How To Keep Your Goldfish Alive For 15 Years

How To Keep Your Goldfish Alive For 15 Years


The longest-living goldfish on record was 43 years old. But chances are your goldfish didn’t even live a quarter that long. In fact, most goldfish don’t survive past their fifth birthday,
and that’s a major problem since they’re supposed to live for about as long as your cat. So why are goldfish dying so young? The usual culprit behind your
goldfish’s untimely demise is, well, poop. You see, goldfish waste
contains toxins like ammonia that can burn gills and
even damage the brain. In the wild, this isn’t a problem. Freshwater lakes and
ponds are home to armies of bacteria that break it down into less harmful chemicals.
But in your home tank, there’s no bacteria to be found. You have to introduce it,
and that’s where a lot of goldfish owners slip
up because you can’t just buy a fish the same
day you get your tank. The process of growing
bacteria takes patience. First, you’ll need to remove chlorine from your tank water using a conditioner. Chlorinated tap water
is fine for you to drink since it kills off germs,
but it’s not so great for the bacteria you want to cultivate. Once you’ve created a safe
space for the bacteria to grow, they’ll come from all over: the air, the outside of the tank, and any rocks or plants you stick in
the tank for decoration. You can also buy commercially
sold bacteria cultures grown in labs. After that,
all they need is dinner. Fish food will do. As the food breaks down,
it releases ammonia for the bacteria to eat, and
finally, you wait for a while. Depending on how much
bacteria you start with, the process can take about two months. That’s right, two months. But then there should be enough bacteria. You can double-check with
a simple water test kit. But here’s the thing, all
the bacteria in the world won’t keep your fish alive
if the tank is too small. You see, as these bacteria
gobble up goldfish poop, they produce some waste of their own, and if it’s not sufficiently diluted, it can kill your goldfish. A dinky, single-gallon
bowl is much too small, and even the 10-gallon tank you see in every pet store won’t cut it. A single adult goldfish
needs at least twice that much water to thrive. That’s almost 40 kilograms of water, 2000 times heavier than your goldfish, and even with a huge
tank, you’ll still need to replace about 30% of
the water every two weeks because besides poop,
goldfish release hormones and pheromones into their environment, which, if left unchecked,
can stunt their growth. That might help explain why goldfish in healthy environments can reach the size of an American football,
while your last goldfish wasn’t much bigger than your index finger. Once you have a big, detoxified tank, Goldie just needs one more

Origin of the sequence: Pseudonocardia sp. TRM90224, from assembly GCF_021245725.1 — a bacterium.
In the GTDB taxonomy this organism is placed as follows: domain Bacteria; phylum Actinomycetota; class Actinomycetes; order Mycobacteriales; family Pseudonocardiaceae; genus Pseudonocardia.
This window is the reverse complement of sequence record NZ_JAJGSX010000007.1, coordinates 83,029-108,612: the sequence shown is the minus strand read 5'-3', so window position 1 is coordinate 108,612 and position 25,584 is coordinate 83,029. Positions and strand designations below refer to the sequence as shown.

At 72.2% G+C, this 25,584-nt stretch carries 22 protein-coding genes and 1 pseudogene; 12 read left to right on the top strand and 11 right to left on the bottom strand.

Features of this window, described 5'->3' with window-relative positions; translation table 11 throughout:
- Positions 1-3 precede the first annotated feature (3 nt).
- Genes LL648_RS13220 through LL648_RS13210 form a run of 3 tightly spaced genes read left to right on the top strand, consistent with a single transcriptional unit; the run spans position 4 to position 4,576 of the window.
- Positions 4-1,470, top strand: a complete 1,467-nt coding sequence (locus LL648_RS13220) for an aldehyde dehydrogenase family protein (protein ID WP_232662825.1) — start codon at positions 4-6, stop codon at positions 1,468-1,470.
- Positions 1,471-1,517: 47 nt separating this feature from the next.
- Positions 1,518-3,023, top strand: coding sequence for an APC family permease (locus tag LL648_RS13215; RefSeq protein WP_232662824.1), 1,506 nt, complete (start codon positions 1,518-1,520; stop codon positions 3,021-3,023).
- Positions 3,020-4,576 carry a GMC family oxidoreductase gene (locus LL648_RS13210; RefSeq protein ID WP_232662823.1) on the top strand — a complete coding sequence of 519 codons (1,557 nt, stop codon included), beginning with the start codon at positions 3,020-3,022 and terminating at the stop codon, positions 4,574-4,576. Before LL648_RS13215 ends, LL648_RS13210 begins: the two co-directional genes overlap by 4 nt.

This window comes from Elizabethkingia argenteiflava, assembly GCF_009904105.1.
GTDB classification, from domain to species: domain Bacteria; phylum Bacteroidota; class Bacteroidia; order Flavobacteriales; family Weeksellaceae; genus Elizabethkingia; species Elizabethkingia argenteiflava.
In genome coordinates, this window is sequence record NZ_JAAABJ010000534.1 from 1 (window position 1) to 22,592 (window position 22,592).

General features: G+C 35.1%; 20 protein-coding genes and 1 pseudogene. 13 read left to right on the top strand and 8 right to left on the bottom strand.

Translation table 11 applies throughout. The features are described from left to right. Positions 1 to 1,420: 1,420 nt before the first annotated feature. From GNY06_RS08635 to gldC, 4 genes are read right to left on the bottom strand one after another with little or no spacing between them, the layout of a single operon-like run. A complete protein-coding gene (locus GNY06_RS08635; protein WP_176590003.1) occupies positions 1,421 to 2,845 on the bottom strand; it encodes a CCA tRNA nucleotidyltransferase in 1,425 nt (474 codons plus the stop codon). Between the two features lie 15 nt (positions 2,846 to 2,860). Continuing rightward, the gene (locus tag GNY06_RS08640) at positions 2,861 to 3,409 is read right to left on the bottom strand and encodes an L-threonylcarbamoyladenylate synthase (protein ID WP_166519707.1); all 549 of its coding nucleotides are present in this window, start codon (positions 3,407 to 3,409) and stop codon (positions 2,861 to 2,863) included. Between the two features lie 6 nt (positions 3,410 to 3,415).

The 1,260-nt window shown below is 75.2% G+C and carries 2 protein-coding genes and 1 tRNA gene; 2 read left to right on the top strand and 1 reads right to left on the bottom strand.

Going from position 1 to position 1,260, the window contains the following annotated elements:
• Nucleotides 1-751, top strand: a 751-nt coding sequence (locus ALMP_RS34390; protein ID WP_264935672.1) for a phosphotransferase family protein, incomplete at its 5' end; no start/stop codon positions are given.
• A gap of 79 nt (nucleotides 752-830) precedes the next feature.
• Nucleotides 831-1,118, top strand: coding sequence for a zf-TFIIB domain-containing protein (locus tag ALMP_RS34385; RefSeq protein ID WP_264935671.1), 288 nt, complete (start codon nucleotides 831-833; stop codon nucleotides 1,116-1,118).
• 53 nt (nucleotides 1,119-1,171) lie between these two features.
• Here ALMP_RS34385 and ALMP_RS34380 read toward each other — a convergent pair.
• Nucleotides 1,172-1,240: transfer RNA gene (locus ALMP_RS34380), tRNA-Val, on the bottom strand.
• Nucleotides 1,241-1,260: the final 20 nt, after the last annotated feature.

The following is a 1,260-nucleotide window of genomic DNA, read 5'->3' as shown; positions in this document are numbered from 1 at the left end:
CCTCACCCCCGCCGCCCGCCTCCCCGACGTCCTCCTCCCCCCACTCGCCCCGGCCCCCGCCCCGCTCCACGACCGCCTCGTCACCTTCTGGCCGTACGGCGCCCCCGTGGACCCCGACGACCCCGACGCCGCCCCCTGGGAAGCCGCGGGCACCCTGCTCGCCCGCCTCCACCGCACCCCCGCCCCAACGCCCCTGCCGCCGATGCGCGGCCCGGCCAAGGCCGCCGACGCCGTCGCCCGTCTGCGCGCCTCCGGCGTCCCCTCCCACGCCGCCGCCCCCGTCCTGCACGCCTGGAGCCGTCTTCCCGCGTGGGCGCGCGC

thing: your attention. Because you’re not swimming
in the tank with her, it’s hard to notice if
something’s wrong with, say, the water quality. So
oftentimes new goldfish owners don’t realize anything’s
amiss until it’s too late, and common diseases like
fin rot, white spot disease, and fungal infections
have already taken hold. So it’s a good idea to
pay careful attention to how the water looks and smells, and anyway, spending time
with your goldfish will be worth it since you can teach Goldie to swim through hoops
and eat from your hand.

100 Comments

  1. I had 3 goldfish in my whole life (I'm 17 for now). Well… I basically had 4 apparently, a china fish thing and a bubble fish at the beginning.

    But bubbles was eaten by the other fish. So that makes 3. Rip

    I remember Maurice (the China fish) always looking for food, although I fed him quite much already. Every time he saw me, he would go up to the surface and see if I gave him anything. I could even put my fingertip in the water, he would "eat" it.

    Haaaa… good memories. My oldest fish lived about 5 years I think… or 6, can't remember

  2. My cousin has had the same gold fish for 8 years in the same one gallon tank. Sometimes you just get lucky and the bacteria are their. And if you keep the tank small the fish will still survive it just won’t thrive.

  3. I had a goldfish for 2 days as a kid lmao (I actually cried a lot and I feel bad for it still to this day)

    We didn't even get a proper tank at the time. The fish lived in a jar. We were planning to get it the day it died :')

  4. my fish is 8 years old, and he lives in a little glass bowl. We don’t have a tank, and we don’t have this bacteriathingie, and he’s just fine!

  5. aagghhh i had 20 goldfishes back in the time i was taking care to them soo good,then on my holidays i left my fishes to my mother told her to feed and change water and she said yes,sure i can do that.after month i came back to my home and saw that aquarium was empty and my mother told me that she dumped them in toilet cuz they were dying lol i never believed cuz i always thought that they lived really long life i guess my mother was right lol sorry mum

  6. I’ve had my goldfish for about 10 years now and he’s still going strong even tho I only change the water every few months or so lmao

  7. My goldfish lived on for 6 years and then died
    for a reason, I don’t remember what reason,
    but he died on Christmas Eve and we were all crushed.

  8. This video is wrong in so many ways but just right enough to kinda listen to go watch an actual fish YouTube channel like aquarium copo, or king of DIY to learn the actually reasons for this stuff. Also fancy gold fish need at least 30 gallons and common goldfish should only be kept in ponds as they can grow over 3 feet long.

  9. Mom: "Hey honey why don't you get something easy to take care of, like a goldfish?"
    Me: Ok, mom.
    Watches this video

    Hey mom, I'll just get a cat…

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